Not only is keeping a compost bin fun and environmentally responsible, but composting is the best way to recycle your kitchen waste and to make your own plant food. To maintain a good compost bin, you will need to add the essential elements, invest a small amount of time and energy, and control any odors that may occur.
Add "green" materials to your compost bin regularly. Collect your kitchen waste--fruits, vegetables, tea and coffee grounds--and once a week or so add them to your compost bin. These living materials add nitrogen to your compost bin. Nitrogen is essential for making compost.
Add "brown" materials to your compost bin as well. These materials come from dead leaves, dead grasses and hay, straw, wood chips and shredded paper. Brown materials contribute another much-needed element to your compost bin, carbon.
Keep your compost moist. You do not want to suffocate your compost with too much water, but you will need water for your compost bin to be well-maintained. The rule of thumb is that the contents of your compost bin should have the same amount of dampness as a sponge that has been wrung out.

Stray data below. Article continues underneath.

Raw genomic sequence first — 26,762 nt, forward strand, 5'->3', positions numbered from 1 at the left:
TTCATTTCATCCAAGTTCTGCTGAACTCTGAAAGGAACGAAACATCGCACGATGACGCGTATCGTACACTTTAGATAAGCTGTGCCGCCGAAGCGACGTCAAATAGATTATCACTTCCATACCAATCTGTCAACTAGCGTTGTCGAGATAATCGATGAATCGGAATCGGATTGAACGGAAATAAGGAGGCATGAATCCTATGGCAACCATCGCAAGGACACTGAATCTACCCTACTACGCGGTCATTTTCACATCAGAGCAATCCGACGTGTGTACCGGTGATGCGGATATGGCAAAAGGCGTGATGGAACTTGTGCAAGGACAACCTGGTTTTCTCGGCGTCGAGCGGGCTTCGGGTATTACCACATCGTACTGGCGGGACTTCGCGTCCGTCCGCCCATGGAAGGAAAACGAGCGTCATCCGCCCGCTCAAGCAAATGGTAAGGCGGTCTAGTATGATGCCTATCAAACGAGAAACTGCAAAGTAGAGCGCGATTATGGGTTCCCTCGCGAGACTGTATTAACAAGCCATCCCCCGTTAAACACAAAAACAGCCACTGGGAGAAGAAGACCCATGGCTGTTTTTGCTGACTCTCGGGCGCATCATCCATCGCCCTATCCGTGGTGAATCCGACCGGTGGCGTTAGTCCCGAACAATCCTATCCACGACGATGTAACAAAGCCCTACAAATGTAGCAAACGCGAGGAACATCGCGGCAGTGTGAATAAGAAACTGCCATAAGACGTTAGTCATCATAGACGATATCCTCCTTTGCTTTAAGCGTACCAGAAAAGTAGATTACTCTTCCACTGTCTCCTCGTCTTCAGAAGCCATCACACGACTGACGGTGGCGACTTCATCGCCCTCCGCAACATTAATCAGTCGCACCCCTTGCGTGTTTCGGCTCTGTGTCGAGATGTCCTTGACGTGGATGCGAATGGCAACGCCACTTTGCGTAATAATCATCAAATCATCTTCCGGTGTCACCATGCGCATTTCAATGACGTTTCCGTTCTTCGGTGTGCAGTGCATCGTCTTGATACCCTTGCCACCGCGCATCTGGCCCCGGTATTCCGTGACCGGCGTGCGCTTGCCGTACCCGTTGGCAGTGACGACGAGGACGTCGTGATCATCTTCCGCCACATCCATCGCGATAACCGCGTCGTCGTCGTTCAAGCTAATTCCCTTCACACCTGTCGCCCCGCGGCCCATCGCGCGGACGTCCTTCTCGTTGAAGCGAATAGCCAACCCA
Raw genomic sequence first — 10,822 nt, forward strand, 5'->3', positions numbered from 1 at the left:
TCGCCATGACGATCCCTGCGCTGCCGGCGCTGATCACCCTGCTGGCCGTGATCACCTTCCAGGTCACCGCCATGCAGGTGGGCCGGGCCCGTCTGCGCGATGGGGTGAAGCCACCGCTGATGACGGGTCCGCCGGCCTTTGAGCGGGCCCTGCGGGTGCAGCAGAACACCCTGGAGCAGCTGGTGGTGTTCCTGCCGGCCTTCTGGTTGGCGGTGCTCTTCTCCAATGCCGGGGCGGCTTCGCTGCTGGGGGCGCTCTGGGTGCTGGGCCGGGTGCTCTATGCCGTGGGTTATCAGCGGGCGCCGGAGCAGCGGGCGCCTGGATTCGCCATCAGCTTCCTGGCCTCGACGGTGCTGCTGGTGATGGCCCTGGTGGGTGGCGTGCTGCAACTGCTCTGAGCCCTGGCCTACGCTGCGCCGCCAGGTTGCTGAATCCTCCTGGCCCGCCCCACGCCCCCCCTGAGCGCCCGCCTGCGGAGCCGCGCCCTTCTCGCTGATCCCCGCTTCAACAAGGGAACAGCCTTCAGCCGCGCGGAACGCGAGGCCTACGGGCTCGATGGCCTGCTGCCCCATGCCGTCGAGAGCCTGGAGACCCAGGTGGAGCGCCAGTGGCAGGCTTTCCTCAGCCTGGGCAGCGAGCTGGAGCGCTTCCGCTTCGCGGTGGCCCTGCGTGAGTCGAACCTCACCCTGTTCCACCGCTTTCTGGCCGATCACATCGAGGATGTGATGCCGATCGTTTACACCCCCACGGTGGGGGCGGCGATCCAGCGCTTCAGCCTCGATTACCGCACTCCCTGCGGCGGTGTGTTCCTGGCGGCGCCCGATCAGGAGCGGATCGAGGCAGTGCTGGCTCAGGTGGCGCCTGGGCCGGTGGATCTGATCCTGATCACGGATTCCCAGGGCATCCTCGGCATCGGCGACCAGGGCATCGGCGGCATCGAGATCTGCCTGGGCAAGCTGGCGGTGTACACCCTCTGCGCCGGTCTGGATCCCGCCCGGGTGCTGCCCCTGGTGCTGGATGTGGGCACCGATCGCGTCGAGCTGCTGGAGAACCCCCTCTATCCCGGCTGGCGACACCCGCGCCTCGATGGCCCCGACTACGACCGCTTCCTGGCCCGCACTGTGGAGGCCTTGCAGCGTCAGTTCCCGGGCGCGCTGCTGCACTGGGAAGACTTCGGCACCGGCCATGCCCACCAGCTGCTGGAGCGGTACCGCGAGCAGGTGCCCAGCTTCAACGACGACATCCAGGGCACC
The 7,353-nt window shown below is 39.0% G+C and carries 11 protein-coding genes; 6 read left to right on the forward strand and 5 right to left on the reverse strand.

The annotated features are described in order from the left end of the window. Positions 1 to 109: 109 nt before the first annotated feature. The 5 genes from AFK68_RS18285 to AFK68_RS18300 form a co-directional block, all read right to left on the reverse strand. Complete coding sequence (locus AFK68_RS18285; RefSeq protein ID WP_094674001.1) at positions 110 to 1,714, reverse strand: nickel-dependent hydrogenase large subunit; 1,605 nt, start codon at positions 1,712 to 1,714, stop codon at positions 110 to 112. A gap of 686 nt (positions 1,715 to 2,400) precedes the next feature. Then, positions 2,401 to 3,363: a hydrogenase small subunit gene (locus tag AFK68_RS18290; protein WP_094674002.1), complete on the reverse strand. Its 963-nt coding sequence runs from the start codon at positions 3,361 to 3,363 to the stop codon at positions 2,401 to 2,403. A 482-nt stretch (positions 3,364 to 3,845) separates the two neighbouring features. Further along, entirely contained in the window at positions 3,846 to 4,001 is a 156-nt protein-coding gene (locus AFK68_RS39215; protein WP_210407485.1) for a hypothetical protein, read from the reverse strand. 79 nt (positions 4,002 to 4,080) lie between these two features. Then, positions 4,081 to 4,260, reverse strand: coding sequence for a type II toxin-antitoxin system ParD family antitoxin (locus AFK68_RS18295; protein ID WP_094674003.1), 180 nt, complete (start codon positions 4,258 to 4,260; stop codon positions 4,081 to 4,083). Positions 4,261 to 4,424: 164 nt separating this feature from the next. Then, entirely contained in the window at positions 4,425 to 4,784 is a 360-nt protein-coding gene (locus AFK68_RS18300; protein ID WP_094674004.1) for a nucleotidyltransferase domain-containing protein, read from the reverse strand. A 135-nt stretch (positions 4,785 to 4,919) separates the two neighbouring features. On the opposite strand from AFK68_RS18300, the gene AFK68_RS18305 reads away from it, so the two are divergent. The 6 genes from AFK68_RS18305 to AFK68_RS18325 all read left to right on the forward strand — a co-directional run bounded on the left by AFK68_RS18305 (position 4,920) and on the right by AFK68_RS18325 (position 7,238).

Turn your compost as often as once a week or at least once a month. Compost needs air, and turning it will provide the circulation needed. Some compost bins are mounted tumblers or free-rolling tumblers. If you do not have this kind of compost bin, simply use a pitchfork to turn the contents of your compost bin.
Minimize the odor of your compost bin by keeping a layer of leaves, grass or hay on top of the contents. This will also deter flying insects from invading. Lime or calcium can also help deter pests and control odor. Do not add meat and dairy products to your compost bin--not only will they create an odor, but also will they attract unwanted attention to your compost bin.
Things You Will Need
- Kitchen waste
- Yard waste
- In composting, bigger is better. The more matter you have in your compost bin, the more heat will be generated--creating compost faster and more efficiently.
- Keep your compost bin close to your garden for easy transfer of compost. Compost bins without enclosed bottoms will enrich the ground they are placed on. To double the benefits, move your compost bin once a year and use the ground it sat on to grow flowers or plant a tree.
- Never put dog or cat waste in your compost.
- Grow Thick Green Grass
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- Keeping Bugs & Roaches Out of Compost
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- Set Up a Compost Bin
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- The Best Things to Add to a Compost Bin
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- Compost With Carrot Tops
- Can I Add Earth Worms to My Compost Pile?